• Support initiatives to improve postpartum (perinatal) depression screening. Postpartum depression is linked to poorer short- and long-term physical and behavioral health outcomes among mothers and children. By treating depression early, Texas can improve lives while lowering Medicaid and societal costs.
  • Invest in services to prevent maternal mortality or morbidity, including enhanced specialty care between pregnancies.
  • Fund an academic study at a Texas public health university to better understand the genetic, medical, and/or socioeconomic factors contributing to severe maternal illness or deaths.
  • Enact robust outreach efforts to increase uptake of long-acting reversible contraceptives, which are 20 times more effective than other forms of contraception, thus reducing unplanned pregnancies and abortions. 
  • Maintain funding for the Healthy Texas Women and Family Planning programs, which provide women preventive health services, including well-woman exams, contraceptives, cancer screenings, and treatment for illnesses such as hypertension and diabetes. 

While our organizations highly value Medicaid, a Medicaid card does not access make. Inadequate physician payment rates have forced many physician practices to limit their Medicaid and CHIP participation or cease it altogether. Medicaid payments are the least competitive among all insurers, ranging from 48 percent to 87 percent of Medicare and 41 percent to 73 percent of commercial insurance payments. These rates are hardly enticing, particularly when many practices can barely keep up with demand for their services from better-paying privately insured patients. 

According to TMA’s biennial physician survey, in 2000 67 percent of Texas physicians accepted all new Medicaid patients. Today, that number is 41 percent. The good news is that increasing physician Medicaid payments actually reverses the decline in participation. From 2012 to 2016, physician participation in Medicaid rose 4 points, a jump attributable to the temporary two-year primary care physician rate increase paid for with federal funds. Similarly, in 2008, physician participation increased after Texas lawmakers invested new monies to improve the physician Medicaid network.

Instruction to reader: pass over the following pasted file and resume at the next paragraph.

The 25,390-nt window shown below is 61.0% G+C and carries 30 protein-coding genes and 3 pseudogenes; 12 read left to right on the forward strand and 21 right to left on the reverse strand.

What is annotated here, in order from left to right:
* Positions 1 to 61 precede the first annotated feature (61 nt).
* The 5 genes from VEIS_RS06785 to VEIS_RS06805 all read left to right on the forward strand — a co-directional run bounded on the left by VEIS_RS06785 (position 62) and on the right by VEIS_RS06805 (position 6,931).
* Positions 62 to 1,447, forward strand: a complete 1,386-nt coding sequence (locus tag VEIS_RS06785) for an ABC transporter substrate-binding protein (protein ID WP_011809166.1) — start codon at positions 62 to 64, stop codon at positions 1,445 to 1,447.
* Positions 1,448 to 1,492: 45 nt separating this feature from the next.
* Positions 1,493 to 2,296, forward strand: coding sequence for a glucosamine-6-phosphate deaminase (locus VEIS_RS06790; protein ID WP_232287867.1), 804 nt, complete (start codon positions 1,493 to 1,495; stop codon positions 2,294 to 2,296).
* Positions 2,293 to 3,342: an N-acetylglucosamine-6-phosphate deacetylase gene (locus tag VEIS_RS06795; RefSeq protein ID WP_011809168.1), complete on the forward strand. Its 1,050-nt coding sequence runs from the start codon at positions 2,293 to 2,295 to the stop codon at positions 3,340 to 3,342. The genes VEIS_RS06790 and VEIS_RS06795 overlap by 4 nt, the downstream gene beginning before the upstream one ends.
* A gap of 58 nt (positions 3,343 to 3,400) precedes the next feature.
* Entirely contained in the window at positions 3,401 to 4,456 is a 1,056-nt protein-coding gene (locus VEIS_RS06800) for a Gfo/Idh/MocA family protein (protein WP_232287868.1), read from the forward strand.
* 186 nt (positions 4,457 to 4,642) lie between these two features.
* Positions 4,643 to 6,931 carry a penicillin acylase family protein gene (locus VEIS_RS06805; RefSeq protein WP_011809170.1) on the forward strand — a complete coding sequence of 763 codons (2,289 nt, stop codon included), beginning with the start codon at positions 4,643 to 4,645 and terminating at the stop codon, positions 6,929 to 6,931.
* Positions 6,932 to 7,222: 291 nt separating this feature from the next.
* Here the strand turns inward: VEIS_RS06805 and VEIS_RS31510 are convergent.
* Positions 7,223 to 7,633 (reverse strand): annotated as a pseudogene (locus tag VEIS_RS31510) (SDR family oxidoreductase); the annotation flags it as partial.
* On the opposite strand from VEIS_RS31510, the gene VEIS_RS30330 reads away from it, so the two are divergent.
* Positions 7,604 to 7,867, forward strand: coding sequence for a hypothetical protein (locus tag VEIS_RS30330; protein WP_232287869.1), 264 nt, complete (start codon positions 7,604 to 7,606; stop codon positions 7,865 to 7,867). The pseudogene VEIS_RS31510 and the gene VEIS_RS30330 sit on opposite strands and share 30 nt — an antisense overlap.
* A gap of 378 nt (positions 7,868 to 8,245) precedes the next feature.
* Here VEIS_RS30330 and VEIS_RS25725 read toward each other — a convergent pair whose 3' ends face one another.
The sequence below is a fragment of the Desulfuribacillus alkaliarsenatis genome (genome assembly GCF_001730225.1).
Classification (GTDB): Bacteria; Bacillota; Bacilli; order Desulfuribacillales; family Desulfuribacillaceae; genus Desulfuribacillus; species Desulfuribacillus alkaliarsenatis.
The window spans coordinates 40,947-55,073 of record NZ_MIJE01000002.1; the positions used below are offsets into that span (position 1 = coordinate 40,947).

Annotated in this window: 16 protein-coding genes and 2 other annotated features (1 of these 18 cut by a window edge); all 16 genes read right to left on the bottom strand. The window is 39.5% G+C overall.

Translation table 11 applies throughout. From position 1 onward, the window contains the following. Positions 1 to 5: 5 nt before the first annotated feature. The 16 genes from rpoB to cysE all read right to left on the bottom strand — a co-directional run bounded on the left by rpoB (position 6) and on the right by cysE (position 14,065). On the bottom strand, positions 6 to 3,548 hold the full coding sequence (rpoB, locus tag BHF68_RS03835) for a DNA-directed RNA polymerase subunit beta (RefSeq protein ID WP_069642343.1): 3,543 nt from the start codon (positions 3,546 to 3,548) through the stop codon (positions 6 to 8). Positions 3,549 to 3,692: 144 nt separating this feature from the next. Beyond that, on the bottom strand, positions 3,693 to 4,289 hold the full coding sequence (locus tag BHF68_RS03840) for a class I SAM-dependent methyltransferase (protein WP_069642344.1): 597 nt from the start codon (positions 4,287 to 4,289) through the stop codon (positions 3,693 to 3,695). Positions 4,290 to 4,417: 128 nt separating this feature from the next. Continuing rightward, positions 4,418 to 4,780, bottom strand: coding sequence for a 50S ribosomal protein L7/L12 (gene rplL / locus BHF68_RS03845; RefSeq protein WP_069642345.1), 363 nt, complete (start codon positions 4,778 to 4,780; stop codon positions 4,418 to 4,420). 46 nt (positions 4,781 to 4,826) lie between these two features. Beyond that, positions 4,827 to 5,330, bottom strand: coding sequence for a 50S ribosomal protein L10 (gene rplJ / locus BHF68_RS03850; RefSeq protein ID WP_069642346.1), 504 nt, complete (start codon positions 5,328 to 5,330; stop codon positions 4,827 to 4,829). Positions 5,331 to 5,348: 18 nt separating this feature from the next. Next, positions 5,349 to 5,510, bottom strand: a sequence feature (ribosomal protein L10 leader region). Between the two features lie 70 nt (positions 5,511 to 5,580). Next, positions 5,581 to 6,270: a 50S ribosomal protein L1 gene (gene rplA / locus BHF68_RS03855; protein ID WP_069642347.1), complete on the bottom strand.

Yet, as owners of small businesses, facing ever more costly and demanding federal and state regulatory burdens, many just cannot afford to stay in a program that pays less than half their costs. 

Like roads and bridges, physicians are integral aspects of Medicaid’s infrastructure. Without them, efforts to reduce costs by improving preventive care, improving management of chronic diseases, or reducing unnecessary emergency department care will fall short. Attracting more physicians to Medicaid will require Texas paying competitive Medicaid and CHIP payment rates for physicians, including an annual update to keep payments current with practice costs. While increasing all Medicaid and CHIP physician payment rates this budget cycle may prove unfeasible, as you write the 2017-18 budget, we urge you to consider: 

  • Targeted physician rate increases for services for which access is particularly troublesome, and 
  • Exempting Medicaid and CHIP physician payments from the 1.5 percent general revenue reduction.  

With limited funds, we know you will face difficult decisions in the days ahead. At the same time, Texas can learn from its history  ¾ reductions in services for pregnant women and children are particularly penny wise and pound foolish. 

  • In 2003, Texas reluctantly reduced Medicaid eligibility for pregnant women from 185 percent of federal poverty to 158 percent, resulting in higher Medicaid costs in the next biennium.  Due to concerns regarding the impact the cuts would have on maternal and neonatal costs, the eligibility cuts were subsequently restored in 2004. 
  • In 2011, Texas axed funding for women’s preventive health services only to see a spike in unplanned pregnancies, paid largely by Medicaid. As a result, Medicaid costs increased by an estimated $140 million the following biennium. Texas reversed the cut in 2013. 

We agree that Medicaid needs a facelift. We want to work with you to continue to identify commonsense changes that will benefit patients and the provider network while also improving patient outcomes and lowering costs. 

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Last Updated On

April 20, 2018